Do I project my worries? Oh wow, yes. I have a very strained relationship with my mother and I worry almost daily that my children will grow up to never speak with me again. And I worry that I’m failing them in some essential way so that they’ll have all the same baggage I did. Especially since my youngest (9) is Just Like Me.

    And then I see the things that tell me I’m doing ok. I see my oldest conquer his ‘Choice Run’ in gym (I don’t know why they call it choice when they HAVE to run x minutes to get the grade) because I encouraged him over and over and over that he could do it, to give it his best. Conversations I never remember having with my mother. Even when the 9 year old is telling me I am the meanest, dumbest mom ever I let myself see the freedom and safety he feels in voicing feelings that I would never have dared to voice. And I’m letting God shape our relationship ever so slowly, and I’m trusting that it will be beautiful.

    • http://www.leannepenny.com Leanne Penny

      I am sure (which seems odd to say not knowing you in person) that with your tender heart and your intentional parenting that you are building something that they will want to build upon.

  • Kelly W

    Thoughtful and provoking Leanne, learning to love ourselves is the best gift we can offer to our children. Brene Brown explains this well in “The Gifts of Imperfection”. As a mother of 3 young adults, I’m still learning to glimpse what God sees in me… My kids clarify that vision – because they are beautiful while being (normally) messed up too. We all fall short, yet are loved entirely.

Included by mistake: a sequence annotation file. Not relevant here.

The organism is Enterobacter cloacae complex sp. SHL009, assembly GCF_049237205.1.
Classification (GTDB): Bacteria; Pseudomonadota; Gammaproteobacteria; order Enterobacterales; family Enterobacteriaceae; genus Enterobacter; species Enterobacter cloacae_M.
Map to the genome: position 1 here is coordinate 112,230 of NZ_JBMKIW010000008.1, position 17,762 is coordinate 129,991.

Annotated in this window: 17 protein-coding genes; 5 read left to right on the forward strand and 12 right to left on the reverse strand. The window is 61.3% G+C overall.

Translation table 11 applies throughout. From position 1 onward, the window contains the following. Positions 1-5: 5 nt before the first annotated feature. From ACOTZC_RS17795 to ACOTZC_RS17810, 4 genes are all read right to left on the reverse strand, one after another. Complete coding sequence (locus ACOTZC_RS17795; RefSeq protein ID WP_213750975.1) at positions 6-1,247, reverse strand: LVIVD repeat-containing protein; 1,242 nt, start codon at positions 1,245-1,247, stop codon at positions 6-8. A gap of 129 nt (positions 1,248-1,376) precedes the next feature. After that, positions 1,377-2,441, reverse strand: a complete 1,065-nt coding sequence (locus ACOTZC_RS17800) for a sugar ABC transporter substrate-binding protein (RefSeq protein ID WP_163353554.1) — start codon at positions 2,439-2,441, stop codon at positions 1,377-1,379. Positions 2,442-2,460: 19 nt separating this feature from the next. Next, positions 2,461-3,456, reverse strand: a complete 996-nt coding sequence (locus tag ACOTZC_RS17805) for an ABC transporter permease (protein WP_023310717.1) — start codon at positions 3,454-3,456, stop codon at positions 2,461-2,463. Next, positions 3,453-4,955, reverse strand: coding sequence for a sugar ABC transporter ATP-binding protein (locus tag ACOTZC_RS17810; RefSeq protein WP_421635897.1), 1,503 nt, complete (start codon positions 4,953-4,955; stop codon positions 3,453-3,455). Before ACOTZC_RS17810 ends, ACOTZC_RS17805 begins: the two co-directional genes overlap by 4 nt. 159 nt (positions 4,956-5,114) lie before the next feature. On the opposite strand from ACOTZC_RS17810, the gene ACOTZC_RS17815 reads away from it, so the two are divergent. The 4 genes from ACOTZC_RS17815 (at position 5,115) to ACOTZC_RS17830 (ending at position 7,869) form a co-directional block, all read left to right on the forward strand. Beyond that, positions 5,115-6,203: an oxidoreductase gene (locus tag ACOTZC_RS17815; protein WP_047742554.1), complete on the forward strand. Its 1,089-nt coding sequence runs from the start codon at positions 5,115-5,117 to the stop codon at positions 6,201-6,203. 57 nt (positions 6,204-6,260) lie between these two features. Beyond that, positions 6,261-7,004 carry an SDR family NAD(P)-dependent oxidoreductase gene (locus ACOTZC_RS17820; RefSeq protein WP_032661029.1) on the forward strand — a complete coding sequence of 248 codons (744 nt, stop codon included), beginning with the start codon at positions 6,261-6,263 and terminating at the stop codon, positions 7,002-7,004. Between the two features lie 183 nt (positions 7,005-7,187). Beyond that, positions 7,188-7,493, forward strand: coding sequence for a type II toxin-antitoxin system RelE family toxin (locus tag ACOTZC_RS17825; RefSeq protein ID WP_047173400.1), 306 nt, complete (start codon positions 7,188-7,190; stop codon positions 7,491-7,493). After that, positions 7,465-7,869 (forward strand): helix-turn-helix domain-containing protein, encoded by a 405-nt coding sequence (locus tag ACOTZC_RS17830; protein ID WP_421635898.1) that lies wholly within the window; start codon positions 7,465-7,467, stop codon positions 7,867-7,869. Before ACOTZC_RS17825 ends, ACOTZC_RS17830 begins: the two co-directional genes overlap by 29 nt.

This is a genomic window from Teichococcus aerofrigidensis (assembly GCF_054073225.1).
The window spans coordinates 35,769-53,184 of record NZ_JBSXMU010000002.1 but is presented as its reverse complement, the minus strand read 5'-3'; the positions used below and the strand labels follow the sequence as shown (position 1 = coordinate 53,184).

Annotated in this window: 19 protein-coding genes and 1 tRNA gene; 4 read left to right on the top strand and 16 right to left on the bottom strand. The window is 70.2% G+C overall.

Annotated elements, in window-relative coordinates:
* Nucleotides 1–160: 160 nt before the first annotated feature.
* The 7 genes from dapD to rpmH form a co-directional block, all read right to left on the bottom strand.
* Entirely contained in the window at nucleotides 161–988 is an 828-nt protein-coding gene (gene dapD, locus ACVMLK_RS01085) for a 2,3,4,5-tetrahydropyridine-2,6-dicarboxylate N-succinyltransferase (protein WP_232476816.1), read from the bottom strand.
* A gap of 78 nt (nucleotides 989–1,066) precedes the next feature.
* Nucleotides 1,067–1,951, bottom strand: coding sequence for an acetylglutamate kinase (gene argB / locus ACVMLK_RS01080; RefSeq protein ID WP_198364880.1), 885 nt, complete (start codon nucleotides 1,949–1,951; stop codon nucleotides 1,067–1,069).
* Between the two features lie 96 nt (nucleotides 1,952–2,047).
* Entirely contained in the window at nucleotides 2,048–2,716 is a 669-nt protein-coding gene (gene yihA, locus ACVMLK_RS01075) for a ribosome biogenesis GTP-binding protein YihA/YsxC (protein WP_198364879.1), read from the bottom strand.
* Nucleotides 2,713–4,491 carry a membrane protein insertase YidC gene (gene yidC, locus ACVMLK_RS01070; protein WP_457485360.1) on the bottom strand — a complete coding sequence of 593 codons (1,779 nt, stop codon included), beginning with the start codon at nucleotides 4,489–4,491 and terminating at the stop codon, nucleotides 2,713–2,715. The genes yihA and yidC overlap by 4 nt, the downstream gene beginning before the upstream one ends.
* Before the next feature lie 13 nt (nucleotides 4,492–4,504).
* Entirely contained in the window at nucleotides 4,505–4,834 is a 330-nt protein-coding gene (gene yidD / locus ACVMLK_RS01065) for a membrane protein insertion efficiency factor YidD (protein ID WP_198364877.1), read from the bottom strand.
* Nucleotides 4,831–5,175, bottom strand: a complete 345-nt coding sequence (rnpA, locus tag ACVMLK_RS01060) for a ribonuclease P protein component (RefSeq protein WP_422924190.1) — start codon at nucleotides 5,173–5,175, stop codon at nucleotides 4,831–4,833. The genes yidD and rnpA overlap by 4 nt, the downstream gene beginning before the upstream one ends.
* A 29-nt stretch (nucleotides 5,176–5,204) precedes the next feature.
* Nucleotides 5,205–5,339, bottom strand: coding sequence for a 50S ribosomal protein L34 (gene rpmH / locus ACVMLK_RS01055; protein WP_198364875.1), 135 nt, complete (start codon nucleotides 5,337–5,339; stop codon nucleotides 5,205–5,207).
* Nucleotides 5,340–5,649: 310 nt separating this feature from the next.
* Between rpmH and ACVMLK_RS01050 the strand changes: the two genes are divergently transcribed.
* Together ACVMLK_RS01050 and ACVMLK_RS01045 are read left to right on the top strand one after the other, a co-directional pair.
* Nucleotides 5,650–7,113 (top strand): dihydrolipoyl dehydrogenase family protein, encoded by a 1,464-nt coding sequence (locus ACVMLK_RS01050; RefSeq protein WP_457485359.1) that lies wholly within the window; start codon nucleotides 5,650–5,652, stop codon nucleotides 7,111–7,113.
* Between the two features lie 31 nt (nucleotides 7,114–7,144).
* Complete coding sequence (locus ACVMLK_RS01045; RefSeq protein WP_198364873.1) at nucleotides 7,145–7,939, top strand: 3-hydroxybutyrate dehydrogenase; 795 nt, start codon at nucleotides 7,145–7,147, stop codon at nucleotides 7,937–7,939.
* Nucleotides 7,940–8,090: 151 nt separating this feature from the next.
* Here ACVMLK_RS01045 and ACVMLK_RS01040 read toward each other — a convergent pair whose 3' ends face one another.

• http://www.leannepenny.com Leanne Penny

      The way we learn about God, ourselves and our children all at the same time is a profound gift isn’t it? I have gifts of imperfection and need to get to it, I am terrific at buying books and letting them sit.

      Normally messed up is probably a great parenting goal 😉

      • Kelly W

        Read the book Leanne (in between house repair!)… seriously the best book on self-worth I’ve ever read (five times). And good luck renovating.

  • Annette

    My daughter is finishing pre-k this week, and I’m a mess too. Sad that she’s growing up and wishing I could do everything again and better this time. Trying not to dwell on that and look forward to how I can do better in the future (realizing that I will make mistakes again, of course).

    • http://www.leannepenny.com Leanne Penny

      I feel much the same way Annette, like I want a do-over, I’m not sure there is anyone who feels like they nailed it, we learn as we go and then the next child is different and we learn the rhythms of parenting grace all over again.